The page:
Lentigo maligna melanoma – causes, side effects and treatments at NaturalPedia.com

Thursday, May 03, 2018 by

Lentigo maligna melanoma (LMM) is a type of skin cancer that occurs in older adults. The average age of LMM diagnosis is 65 years old, and it is believed to be caused by a person’s history of sun exposure in the affected area.

Of the four types of skin cancer (melanoma), LMM is the slowest growing type. It starts out as a dark brown, tan, or black pigmentation on areas of the skin that are exposed to the sun.

Known risk factors and symptoms of lentigo maligna melanoma

While LMM and melanoma, in general, are uncommon forms of skin cancer, there has been an increasing number of people being diagnosed with melanoma, including young adults.

A person increases his risk of getting LMM with age. In addition, having these risk factors increase a person’s chance of developing a melanoma in his lifetime:

  • Fair skin, blue or green eyes, or red or blond hair
  • Living in sunny climates or at high altitudes
  • Have spent a lot of time in high levels of strong sunlight
  • Have had one or more blistering sunburns during childhood
  • Use tanning devices

Aside from these, a person with close relatives with melanoma, as well as those with birthmarks or moles, are also prone to LMM.

Symptoms of LMM include the following:

  • The presence of an irregularly-shaped pigmented area on the skin that is changing.
  • A pigmented skin lesion in areas exposed to the sun, which usually are the face and the neck regions. It may also appear on the chest and back for men and the lower legs for women.
  • Skin lesions that are greater than 10 millimeters in size and have a non-uniform discoloration. Some lesions are flat but look irregularly-shaped, with light or dark pigmented, skin patches.
  • Larger skin lesions may have irregularly formed nodules in the patch and may vary in shade.
  • A pigmented area that has spread its color to the surrounding skin, accompanied by swelling, redness or itching.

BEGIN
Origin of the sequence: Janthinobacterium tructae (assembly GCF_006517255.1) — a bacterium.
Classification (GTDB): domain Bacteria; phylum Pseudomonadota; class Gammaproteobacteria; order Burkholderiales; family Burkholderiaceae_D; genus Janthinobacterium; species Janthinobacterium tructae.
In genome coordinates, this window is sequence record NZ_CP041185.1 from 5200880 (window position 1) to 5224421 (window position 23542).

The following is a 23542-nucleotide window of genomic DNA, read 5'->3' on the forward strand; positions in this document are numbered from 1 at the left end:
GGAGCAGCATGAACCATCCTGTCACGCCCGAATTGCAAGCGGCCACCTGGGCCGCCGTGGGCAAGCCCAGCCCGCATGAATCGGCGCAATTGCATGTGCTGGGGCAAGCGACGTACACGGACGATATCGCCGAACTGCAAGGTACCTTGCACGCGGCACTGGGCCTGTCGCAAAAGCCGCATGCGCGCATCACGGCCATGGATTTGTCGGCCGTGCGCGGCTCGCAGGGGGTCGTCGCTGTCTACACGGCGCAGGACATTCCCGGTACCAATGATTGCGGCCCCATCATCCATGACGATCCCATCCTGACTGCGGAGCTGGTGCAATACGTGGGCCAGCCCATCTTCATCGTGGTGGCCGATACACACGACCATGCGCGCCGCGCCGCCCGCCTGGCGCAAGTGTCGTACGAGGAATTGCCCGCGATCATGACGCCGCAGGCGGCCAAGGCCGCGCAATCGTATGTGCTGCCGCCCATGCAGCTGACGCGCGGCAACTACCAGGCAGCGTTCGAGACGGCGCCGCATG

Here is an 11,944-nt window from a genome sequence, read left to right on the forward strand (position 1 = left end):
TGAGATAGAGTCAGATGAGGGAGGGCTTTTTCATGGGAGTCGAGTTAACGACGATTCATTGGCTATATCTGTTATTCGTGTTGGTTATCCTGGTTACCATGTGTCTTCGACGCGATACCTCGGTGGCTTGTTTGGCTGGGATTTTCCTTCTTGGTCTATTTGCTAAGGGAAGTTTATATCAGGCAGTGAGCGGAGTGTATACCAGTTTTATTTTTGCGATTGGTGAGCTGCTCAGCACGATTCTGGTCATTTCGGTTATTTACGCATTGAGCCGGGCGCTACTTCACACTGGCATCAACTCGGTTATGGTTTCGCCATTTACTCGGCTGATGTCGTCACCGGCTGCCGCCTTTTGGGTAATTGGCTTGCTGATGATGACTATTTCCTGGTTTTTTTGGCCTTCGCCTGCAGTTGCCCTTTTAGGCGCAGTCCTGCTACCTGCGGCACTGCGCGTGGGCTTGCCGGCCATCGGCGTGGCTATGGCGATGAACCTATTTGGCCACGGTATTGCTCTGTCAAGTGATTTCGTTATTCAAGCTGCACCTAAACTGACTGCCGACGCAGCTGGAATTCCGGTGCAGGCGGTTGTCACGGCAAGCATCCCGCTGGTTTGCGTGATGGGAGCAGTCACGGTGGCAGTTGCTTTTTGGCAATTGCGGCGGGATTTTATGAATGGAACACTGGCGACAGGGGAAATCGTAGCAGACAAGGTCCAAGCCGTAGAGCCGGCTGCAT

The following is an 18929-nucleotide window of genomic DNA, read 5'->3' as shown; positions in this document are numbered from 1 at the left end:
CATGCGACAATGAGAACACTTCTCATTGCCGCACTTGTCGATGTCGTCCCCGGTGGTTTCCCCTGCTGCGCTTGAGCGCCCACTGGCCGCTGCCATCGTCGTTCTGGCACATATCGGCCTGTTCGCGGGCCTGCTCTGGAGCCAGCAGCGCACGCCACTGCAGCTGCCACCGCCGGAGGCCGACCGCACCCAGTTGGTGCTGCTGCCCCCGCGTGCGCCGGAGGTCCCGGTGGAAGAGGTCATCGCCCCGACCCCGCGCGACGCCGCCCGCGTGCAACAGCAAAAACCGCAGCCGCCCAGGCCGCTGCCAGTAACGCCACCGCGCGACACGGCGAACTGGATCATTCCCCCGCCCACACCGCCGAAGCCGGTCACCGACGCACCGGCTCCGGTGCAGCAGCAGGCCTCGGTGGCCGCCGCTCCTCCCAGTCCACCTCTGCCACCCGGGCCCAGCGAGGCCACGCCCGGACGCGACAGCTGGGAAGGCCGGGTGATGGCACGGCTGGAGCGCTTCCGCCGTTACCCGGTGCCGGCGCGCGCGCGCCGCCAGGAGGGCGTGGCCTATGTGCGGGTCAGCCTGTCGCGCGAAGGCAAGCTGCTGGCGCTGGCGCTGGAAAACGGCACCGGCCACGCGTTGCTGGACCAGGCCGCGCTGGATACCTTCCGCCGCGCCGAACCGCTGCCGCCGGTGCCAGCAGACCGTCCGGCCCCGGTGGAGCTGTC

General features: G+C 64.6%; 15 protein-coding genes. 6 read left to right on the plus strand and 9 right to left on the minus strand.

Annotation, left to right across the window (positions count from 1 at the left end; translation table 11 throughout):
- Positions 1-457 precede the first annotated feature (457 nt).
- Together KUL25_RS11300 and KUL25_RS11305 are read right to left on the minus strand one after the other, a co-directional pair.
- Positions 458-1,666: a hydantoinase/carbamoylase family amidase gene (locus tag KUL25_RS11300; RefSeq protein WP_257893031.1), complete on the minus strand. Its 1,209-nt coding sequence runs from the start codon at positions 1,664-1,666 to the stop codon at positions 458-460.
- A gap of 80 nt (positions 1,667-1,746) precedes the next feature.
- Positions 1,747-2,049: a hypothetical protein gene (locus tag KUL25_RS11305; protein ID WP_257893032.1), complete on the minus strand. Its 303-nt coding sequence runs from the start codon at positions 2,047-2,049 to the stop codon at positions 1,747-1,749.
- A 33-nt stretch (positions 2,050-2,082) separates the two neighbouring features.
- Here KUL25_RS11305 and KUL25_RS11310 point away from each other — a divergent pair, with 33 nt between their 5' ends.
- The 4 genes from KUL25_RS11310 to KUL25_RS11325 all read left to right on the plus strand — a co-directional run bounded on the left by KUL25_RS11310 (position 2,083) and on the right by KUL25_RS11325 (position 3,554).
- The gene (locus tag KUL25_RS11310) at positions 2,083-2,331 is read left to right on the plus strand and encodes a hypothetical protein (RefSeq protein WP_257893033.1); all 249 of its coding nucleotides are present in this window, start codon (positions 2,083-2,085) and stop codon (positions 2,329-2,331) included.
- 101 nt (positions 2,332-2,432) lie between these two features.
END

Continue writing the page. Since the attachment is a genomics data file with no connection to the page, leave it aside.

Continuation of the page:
Body systems affected by lentigo maligna melanoma

In advanced cases of LMM, the condition may metastasize beyond the skin to other organs by using the lymph nodes. This will then affect the lung, liver, brain, bone, and the gastrointestinal tract. Removing the skin lesions is not a sure way to treat LMM as there could be recurrence afterward.

Food items or nutrients that may prevent or relieve lentigo maligna melanoma

The likelihood of developing LMM and other types of skin cancer may be reduced with proper diet. Here are some suggested food items that may boost the body’s protection against the disease.

  • Antioxidant-rich foods help prevent cell oxidation and free radical damage, which are the most common causes of cancer. These can be found almost all fruits and vegetables.
  • Dark leafy greens, in particular, can improve the body’s resistance to certain types of cancer including melanoma.
  • Coffee, according to a study, is linked to reduced levels of skin cancer.

Treatment and management options for lentigo maligna melanoma

Healthcare professionals will recommend various treatments to address LMM. This is done by determining the staging of the condition, as well as the physical characteristics of the tumor.

Where to learn more

Summary

Lentigo maligna melanoma is a type of skin cancer that occurs in older adults. Of the four types of skin cancer (melanoma), LMM is the slowest growing type. It starts out as a dark brown, tan, or black pigmentation on areas of the skin that are exposed to the sun.

While LMM and melanoma, in general, are uncommon forms of skin cancer, there has been an increasing number of people being diagnosed with melanoma, including young adults. Advanced cases of LMM metastasize beyond the skin to other organs by using the lymph nodes.

Sources include:

RareDiseases.info.NIH.gov

MedicineNet.com

MedLinePlus.gov

DoveMed.com

LegionAthletics.com



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